Food Prices On The Rise
Last week’s article covered Germany.
This week we continue with the topic of energy, pinpointing how energy prices and ‘supply chain problems’ affect your grocery bill, and there’s more…
From the utility bill to meat, vegetable and grain prices at the supermarket, we all pay for increased energy costs and hobbled supply chains one way or another.
The fact that media personalities, economists and bureaucrats righteously insist on blaming their own policy blunders on ’The Pandemic’ is irrelevant to the reality facing billions of people worldwide:
Prices are going up. Raw materials used to produce consumer goods are not as easy to secure as they once were. Using a never- ending pandemic to cut off resources incrementally does not change the fact that the resources are being cut off.
At best, the flow of resources is being impeded, and that’s putting it lightly.
Here’s another way to think of it:
If fuel costs for tractors used to plow fields go up quarter after quarter, the price at which farmers sell to distributors must go up. Distributors who sell to grocery stores pass on those price increases to the end consumer, and your grocery bill goes up (again).
From an economic perspective, cost increases to producers are passed on to consumers in the form of even higher prices at the pump, at the market and at the car dealership- to name a few.
Fragile Supply Lines In A Globalized World
In the globalized world in which we all live, it’s easy to forget how fragile the supply lines which keep goods and service moving are.
Everything from the current high standard of living, to fuel in the car, to the abundance of diverse foods found on grocery shelves relies on massive supply lines (goods being moved by big rig trucks, trains, planes and cargo ships).
The tomato in your grocery cart is much more than meets the eye.
That tomato is the result of a harrowing process of growing and harvesting, followed by an intricate network of communications systems and transactions which lands it on the shelf at your local grocery store.
The fertilizer input into the soil, and the pesticides which keep the harvest from being destroyed by ravenous aphids and other pests, require large inputs of human capital, raw materials and petroleum to produce.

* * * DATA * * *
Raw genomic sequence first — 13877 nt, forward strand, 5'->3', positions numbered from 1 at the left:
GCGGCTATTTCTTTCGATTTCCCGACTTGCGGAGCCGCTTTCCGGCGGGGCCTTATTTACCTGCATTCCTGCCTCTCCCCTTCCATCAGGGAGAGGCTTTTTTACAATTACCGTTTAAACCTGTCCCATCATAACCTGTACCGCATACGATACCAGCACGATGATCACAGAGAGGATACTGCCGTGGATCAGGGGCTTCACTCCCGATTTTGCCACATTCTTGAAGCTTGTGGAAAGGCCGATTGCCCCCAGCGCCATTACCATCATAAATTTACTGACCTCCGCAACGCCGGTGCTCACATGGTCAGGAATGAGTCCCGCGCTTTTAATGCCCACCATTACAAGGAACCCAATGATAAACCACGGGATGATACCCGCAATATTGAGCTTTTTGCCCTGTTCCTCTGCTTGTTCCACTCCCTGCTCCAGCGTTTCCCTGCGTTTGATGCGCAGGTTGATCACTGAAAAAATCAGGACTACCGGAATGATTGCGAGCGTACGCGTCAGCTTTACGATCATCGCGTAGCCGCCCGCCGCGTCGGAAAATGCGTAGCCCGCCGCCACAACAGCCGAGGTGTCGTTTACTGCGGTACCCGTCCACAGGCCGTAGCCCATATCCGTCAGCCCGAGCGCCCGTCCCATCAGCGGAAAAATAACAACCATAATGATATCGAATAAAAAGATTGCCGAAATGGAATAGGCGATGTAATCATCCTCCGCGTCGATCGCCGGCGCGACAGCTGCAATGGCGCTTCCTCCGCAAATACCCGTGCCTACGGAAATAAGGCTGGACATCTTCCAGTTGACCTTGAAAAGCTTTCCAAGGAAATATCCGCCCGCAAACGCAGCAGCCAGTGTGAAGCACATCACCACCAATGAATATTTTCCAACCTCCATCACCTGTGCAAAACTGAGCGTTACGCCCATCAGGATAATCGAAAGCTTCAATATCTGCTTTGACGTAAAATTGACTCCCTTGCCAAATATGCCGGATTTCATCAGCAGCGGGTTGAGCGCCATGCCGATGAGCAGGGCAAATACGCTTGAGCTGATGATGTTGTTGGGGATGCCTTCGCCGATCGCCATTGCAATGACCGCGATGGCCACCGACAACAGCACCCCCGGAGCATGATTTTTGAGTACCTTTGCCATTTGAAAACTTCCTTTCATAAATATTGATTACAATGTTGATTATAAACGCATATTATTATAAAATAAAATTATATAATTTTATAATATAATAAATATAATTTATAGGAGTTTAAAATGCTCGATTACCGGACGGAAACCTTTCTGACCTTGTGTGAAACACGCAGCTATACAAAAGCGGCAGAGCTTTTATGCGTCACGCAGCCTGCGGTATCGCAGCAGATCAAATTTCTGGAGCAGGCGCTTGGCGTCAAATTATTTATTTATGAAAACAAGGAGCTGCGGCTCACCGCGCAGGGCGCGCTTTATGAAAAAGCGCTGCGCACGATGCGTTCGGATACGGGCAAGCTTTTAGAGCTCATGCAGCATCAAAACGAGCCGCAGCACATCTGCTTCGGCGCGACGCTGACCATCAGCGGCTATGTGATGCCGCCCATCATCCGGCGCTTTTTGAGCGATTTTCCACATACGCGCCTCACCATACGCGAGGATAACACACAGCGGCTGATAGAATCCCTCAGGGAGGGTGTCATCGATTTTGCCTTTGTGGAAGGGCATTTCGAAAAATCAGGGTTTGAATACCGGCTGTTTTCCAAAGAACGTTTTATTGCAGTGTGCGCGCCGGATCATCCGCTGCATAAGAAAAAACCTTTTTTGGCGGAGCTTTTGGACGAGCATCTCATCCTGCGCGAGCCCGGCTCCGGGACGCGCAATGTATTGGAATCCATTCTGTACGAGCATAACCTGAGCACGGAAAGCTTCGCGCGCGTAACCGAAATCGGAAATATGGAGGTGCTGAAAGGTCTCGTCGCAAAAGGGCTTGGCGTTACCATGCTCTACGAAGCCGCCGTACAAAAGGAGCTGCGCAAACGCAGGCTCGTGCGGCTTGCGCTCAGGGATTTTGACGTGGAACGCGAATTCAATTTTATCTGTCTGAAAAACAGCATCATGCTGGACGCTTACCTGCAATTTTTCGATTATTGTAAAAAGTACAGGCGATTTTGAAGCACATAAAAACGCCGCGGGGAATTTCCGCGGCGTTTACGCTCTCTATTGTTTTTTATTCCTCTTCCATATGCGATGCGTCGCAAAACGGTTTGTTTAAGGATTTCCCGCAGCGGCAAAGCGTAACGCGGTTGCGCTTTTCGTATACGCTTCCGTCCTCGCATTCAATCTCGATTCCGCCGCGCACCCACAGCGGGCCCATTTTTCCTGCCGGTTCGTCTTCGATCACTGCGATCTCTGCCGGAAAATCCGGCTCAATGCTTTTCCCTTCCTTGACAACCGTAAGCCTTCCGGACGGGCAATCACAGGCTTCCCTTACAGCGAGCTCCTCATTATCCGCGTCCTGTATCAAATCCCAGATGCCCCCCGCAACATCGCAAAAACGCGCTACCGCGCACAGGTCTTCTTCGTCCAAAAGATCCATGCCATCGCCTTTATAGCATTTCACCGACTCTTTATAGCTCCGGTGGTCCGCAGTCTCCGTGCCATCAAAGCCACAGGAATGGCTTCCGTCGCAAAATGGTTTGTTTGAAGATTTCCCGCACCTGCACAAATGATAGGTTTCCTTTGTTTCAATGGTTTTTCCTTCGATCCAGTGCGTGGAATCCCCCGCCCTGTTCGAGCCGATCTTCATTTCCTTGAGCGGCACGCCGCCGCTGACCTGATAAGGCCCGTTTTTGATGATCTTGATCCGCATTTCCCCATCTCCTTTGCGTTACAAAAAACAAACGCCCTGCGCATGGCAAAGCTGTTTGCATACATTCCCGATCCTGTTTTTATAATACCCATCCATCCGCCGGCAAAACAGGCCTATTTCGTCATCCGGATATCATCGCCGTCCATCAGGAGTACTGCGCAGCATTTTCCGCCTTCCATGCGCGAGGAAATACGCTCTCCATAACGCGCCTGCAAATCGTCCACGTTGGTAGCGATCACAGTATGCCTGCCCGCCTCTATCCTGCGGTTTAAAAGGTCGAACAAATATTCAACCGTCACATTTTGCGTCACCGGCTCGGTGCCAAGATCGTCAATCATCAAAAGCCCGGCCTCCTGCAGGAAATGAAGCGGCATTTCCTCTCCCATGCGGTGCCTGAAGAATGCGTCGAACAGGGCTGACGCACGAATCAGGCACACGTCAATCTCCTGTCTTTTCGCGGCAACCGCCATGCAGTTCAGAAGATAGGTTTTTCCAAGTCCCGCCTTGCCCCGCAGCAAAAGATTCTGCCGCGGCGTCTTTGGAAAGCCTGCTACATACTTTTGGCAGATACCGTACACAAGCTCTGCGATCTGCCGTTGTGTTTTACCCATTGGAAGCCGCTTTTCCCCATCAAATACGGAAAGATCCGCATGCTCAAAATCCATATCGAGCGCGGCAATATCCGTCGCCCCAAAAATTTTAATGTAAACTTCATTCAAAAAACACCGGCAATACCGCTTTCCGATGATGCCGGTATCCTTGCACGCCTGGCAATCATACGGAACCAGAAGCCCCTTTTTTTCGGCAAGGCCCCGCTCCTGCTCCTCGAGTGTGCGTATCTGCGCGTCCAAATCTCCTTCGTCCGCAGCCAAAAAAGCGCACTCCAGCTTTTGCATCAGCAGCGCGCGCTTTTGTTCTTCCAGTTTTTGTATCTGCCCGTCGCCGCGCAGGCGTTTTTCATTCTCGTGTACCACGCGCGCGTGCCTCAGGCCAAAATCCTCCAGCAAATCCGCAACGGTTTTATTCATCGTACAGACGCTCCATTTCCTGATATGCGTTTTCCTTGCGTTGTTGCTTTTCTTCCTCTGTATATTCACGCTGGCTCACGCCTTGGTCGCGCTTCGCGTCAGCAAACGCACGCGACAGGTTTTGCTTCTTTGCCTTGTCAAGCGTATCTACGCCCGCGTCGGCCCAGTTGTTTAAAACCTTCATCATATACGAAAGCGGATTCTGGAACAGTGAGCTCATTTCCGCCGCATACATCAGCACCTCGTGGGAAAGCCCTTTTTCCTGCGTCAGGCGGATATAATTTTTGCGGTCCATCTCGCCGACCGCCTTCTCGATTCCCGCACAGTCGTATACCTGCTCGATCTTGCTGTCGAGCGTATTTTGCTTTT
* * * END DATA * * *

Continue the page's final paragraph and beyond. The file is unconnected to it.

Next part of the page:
And that’s just to produce the harvest, which then must be picked from the vines by people, arriving in cars (more petroleum) and loaded onto trucks which require more people to drive. And then there’s the fuel, logistics, delivery costs.
So here we are, in a get-it-to-go world our ancestors wouldn’t have dreamed of, where convenience at all costs means being oblivious to the complicated nature of a supply chain that would leave store shelves empty in 3 days if the trucks stopped running.
For all the luxuries and access to global goods we enjoy, it’s a shame that most take it as some sort of ‘right’- to have access to whatever you want when you want.
But that’s just the core of the irony- that society not only fails to be aware of the bounty bestowed by efficient supply chains, but remains helplessly dependent on a day-by-day availability of goods and services which would cease to exist on store shelves and gas pumps within 3 days if trucks and trains didn’t run.
What happens when abrupt policy changes “due to covid” hinder trucks’ ability to deliver goods in time?
Some would be surprised to learn that these very ‘policy changes’ are hitting the supply chain as we speak.
Specifically, the Canada- U.S. border, is in the throes of a fiasco which has the potential to weaken supply lines in the U.S. further.
More on this next week